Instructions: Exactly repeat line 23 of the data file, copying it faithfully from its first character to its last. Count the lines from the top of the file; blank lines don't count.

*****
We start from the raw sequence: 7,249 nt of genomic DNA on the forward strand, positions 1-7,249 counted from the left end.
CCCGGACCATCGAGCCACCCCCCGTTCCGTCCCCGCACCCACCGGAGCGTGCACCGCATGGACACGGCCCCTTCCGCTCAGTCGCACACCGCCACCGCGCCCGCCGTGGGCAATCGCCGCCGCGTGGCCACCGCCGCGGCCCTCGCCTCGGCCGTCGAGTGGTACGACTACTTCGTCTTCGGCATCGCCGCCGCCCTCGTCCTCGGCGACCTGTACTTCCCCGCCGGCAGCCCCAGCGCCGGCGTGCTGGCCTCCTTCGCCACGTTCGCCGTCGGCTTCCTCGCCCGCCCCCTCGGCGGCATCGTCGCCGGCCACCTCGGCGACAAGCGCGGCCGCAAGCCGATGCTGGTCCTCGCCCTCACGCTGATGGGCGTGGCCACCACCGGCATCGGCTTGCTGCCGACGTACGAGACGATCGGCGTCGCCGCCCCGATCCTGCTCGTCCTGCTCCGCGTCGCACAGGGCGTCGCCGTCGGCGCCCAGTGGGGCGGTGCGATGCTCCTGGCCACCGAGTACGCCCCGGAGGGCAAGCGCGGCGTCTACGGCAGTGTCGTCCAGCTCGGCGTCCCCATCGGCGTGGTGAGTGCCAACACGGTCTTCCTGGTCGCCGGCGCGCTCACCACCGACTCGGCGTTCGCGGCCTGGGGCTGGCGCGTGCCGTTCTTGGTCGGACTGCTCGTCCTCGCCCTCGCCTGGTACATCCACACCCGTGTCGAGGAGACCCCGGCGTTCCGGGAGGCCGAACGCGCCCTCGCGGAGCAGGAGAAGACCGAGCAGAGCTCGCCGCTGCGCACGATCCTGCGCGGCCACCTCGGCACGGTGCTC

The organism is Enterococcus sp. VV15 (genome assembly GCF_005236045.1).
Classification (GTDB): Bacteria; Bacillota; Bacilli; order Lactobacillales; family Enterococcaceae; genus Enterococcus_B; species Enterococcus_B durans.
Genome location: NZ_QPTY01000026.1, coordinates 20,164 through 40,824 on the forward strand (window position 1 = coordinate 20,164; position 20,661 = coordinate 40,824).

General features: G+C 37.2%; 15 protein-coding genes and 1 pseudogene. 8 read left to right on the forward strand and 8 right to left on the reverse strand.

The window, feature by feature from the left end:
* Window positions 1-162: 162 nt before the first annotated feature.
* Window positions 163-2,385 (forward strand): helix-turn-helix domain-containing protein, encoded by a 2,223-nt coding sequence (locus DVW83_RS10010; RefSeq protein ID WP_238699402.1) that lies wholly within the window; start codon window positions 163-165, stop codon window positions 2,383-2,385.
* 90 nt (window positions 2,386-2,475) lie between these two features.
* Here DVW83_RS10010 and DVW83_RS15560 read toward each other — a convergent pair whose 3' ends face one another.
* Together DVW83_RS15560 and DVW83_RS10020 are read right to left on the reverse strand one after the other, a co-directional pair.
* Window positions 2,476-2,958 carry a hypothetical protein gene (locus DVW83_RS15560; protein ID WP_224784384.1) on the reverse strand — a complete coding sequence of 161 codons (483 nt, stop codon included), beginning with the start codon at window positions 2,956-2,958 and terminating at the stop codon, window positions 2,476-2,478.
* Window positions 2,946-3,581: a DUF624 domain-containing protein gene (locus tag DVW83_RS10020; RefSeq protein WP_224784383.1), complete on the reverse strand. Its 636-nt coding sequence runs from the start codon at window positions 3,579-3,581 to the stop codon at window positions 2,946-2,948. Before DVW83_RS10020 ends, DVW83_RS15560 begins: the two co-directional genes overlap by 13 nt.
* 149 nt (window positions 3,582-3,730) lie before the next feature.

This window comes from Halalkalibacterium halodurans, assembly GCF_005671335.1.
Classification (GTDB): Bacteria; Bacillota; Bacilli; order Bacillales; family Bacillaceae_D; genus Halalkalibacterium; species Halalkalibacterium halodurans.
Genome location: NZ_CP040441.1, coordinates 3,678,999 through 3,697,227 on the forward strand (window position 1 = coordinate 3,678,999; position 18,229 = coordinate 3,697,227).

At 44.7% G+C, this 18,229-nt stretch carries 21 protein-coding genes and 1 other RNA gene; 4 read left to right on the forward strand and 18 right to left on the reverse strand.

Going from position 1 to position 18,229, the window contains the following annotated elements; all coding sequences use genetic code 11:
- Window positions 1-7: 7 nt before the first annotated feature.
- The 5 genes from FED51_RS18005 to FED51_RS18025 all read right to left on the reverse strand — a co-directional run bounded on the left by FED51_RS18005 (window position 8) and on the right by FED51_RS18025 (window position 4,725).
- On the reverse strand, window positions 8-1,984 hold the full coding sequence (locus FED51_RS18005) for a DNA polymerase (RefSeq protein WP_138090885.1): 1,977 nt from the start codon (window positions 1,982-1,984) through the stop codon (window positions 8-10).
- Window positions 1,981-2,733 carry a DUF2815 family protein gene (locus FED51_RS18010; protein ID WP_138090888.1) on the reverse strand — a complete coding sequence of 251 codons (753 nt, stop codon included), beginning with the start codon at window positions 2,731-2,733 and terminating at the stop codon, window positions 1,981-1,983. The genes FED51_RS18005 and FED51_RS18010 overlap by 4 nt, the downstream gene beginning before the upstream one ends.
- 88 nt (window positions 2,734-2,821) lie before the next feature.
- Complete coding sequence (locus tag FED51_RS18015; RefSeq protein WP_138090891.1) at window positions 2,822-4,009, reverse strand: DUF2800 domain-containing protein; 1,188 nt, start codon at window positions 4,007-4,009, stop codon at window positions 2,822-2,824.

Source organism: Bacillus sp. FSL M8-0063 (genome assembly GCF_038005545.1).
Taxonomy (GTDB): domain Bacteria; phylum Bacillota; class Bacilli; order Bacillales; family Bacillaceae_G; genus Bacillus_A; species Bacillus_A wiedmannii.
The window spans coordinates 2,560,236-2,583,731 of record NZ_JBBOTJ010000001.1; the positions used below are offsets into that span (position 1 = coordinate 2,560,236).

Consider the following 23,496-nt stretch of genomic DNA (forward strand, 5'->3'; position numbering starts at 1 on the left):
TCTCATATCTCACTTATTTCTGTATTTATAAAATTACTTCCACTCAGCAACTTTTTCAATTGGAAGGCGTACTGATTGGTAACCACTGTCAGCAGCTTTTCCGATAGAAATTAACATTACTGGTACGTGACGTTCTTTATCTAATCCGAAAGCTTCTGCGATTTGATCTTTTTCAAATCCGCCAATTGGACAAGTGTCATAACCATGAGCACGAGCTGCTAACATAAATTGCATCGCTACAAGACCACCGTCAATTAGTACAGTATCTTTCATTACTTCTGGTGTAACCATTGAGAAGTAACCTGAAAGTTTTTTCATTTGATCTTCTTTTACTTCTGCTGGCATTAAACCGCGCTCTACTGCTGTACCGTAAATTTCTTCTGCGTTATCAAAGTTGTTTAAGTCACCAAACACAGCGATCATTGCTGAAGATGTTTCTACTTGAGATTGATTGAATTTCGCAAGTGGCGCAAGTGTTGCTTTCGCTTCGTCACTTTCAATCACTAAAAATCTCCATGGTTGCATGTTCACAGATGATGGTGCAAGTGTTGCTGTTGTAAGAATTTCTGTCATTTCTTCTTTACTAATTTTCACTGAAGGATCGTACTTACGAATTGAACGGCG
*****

- On the reverse strand, window positions 8-1,984 hold the full coding sequence (locus FED51_RS18005) for a DNA polymerase (RefSeq protein WP_138090885.1): 1,977 nt from the start codon (window positions 1,982-1,984) through the stop codon (window positions 8-10).